3
Jul 13

On Type Safety, Representable States and Erlang

Close your eyes and imagine your program as a function that takes a set of inputs and produces a set of outputs. I know this may seem overly simple, but a set of actions in a GUI can be thought of as a set of inputs, and a set of resulting side effects to a database can be seen as a new state of the world being returned.

Now focus on its input space. This space is comprised as all possible combinations of all possible inputs. In this set some will be well defined for your program and some not. An example of a not well defined input could be as simple as an incorrect database connection string, as straightforward as an incorrect combination of flags on a console application, or as difficult to detect as a date with month and day transposed.

Input Space

A program thought of in this way is a fractal-like thing, a program made of little smaller programs, made of smaller programs yet. However, there’s no guarantee that each of these smaller programs will treat of a piece of data in exactly the same way as others. In addition to any initial validation, any top-level inputs which cause other inputs to be given to sub-programs where they are not properly handled are similarly considered not well defined. Consider these three approaches to making your program safer by reducing the size of incorrect input space:

First, you can increase the size of the blue circle with explicit input checking. This means numerous validations to ensure the program exits with proper notification when incorrect inputs are given. However, the program is fractal, and so if we want to be safe we’ll need to reproduce many of these checks fractally. A great example of this is handling null values and we all know how that turns out.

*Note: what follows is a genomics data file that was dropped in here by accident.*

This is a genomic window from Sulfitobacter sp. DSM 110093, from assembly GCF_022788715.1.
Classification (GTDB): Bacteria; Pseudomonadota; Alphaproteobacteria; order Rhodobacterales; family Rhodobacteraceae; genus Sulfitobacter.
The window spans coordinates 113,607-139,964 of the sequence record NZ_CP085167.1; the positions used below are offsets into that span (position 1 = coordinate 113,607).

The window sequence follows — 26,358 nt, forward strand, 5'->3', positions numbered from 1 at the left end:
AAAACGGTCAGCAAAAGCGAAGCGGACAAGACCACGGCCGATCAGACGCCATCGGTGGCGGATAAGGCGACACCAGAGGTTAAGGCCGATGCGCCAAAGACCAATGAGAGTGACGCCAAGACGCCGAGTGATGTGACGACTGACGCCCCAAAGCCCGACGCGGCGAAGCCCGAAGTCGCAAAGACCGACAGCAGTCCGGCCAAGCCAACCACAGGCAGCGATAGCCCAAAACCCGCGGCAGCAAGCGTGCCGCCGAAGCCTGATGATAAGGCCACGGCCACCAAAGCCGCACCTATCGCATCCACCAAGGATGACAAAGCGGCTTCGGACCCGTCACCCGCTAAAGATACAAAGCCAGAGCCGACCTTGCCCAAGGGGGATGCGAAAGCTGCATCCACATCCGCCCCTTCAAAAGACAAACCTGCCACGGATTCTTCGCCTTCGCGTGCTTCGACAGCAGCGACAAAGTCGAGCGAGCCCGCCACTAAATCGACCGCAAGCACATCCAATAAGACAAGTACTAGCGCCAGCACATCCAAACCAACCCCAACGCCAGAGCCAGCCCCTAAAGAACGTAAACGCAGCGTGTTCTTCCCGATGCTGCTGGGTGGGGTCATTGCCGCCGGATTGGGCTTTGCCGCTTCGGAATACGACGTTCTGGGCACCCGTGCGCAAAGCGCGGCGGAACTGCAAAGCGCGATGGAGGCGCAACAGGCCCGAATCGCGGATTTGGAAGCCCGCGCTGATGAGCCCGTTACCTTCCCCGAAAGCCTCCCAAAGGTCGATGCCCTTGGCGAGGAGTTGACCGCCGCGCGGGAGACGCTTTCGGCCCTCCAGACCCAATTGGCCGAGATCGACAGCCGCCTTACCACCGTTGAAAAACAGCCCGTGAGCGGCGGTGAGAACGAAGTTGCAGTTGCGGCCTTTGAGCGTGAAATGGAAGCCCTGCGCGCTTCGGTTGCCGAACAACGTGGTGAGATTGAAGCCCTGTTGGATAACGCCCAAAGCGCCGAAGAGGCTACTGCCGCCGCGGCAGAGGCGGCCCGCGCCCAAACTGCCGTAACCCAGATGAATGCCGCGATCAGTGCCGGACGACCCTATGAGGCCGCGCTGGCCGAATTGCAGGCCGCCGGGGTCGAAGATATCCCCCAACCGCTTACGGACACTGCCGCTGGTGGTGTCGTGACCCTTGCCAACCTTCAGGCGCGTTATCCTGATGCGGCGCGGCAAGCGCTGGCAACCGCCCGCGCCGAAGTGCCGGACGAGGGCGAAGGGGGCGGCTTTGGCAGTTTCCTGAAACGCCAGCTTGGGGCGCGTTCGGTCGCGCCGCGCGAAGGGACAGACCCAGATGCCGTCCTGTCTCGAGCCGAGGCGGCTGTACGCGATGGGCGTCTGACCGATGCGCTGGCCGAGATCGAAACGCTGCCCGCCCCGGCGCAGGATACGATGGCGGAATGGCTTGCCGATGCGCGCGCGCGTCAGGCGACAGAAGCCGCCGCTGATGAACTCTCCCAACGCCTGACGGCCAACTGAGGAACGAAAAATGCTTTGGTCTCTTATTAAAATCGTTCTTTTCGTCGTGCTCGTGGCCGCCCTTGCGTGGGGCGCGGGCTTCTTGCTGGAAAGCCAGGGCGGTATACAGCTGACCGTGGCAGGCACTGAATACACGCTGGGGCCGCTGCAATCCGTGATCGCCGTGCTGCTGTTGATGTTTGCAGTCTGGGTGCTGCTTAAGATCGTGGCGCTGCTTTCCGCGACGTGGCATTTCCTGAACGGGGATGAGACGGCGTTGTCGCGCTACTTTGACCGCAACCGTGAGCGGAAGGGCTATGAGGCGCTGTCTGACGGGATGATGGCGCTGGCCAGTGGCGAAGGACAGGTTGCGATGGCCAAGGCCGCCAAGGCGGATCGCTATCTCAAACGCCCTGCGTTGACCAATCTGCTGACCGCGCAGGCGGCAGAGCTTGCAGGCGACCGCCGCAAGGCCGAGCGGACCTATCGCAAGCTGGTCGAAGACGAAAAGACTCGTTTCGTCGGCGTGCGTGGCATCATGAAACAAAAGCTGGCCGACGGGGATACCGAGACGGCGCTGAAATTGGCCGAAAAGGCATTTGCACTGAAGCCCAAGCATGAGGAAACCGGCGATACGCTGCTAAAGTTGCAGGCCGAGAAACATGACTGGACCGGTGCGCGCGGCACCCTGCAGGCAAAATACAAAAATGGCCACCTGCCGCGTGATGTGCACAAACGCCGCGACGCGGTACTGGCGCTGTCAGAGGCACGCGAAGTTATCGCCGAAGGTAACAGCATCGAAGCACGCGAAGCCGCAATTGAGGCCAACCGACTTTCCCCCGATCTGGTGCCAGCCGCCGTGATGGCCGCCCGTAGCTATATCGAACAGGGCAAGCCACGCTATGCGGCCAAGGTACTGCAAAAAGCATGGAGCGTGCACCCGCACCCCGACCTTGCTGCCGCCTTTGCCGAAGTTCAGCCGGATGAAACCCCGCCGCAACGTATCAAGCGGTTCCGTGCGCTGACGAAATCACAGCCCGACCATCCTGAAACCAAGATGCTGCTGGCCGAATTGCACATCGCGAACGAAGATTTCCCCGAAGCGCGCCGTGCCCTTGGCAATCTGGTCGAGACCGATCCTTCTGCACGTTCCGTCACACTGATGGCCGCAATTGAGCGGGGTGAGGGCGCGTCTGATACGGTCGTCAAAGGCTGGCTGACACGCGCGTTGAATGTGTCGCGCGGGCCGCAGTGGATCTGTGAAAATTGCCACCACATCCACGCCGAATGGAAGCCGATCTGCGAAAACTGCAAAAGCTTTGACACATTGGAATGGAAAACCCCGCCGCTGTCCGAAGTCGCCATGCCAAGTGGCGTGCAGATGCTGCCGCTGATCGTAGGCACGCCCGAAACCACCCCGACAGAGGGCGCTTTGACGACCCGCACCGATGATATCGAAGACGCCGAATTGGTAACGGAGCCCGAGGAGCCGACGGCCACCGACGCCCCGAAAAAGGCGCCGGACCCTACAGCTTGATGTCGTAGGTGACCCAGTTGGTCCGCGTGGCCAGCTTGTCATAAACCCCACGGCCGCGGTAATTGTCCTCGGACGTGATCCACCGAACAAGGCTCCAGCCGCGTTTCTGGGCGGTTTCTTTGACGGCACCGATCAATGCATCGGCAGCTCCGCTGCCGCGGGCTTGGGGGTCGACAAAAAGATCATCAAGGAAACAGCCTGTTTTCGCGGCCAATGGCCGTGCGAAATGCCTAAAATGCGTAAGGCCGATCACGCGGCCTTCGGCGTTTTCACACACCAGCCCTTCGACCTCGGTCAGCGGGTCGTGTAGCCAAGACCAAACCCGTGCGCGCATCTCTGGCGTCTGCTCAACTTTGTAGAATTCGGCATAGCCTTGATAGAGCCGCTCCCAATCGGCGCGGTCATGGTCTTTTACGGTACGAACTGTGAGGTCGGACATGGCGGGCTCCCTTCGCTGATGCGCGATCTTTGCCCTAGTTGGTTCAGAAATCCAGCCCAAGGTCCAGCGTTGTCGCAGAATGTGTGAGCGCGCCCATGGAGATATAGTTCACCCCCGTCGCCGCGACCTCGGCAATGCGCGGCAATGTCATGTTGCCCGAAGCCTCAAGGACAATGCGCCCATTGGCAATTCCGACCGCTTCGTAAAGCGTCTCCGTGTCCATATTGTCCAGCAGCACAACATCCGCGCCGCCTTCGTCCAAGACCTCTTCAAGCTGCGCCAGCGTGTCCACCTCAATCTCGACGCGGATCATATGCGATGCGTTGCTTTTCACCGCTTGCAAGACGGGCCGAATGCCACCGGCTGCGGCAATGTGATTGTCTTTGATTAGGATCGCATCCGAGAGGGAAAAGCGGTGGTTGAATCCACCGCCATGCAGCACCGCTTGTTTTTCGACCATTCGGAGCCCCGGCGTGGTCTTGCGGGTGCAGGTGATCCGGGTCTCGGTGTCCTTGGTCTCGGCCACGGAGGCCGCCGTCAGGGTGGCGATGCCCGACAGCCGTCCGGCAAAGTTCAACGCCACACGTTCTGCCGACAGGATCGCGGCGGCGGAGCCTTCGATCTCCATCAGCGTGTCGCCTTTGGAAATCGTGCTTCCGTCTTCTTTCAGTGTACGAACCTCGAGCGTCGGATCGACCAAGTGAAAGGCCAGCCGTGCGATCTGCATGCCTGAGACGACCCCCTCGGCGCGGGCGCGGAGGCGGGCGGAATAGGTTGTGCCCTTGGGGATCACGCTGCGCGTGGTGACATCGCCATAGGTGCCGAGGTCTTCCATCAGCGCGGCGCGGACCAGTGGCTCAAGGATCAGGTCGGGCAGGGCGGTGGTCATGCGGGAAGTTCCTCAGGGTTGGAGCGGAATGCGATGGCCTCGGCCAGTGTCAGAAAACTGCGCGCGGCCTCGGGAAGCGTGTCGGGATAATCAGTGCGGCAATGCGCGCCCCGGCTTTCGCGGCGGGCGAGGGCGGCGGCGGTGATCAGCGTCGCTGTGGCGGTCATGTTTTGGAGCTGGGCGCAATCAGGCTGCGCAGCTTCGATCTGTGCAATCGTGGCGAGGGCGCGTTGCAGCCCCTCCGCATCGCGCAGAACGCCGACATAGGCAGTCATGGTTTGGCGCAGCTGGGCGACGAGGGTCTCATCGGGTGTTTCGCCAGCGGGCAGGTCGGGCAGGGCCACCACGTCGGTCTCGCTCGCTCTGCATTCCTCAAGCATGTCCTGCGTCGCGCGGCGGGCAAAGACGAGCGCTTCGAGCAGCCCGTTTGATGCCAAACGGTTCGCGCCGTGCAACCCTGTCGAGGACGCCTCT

Another approach is to shrink the size of the red circle. We can do this by making fewer incorrect states representable with types. Because we know that all of the potential states are valid once encoded, we only need to do our checks once while marshalling our data into a well-typed representation. This eliminates almost all need for repeated validation, limited only by how far your type system will take you. Even better, with newer language features (such as F# type providers) we can eliminate much of this marshalling phase, this is however similarly limited by how far the schema of the data will take you.

A third approach, available only in some situations but which I find extremely fascinating, is to build everything in such a way as the entire program logs the error and resets its state when an incorrect input is found. Most paradoxically, in this case the more fragile you make your system, the safer it is (as long as you ensure that external state changes are the very last thing done, and that they’re done transactionally). This seems to be the Erlang philosophy and the only flaw I can find with it is shared with most type systems. That is, you can’t implicitly account for ambiguous inputs or state spaces that your type system can’t constrain.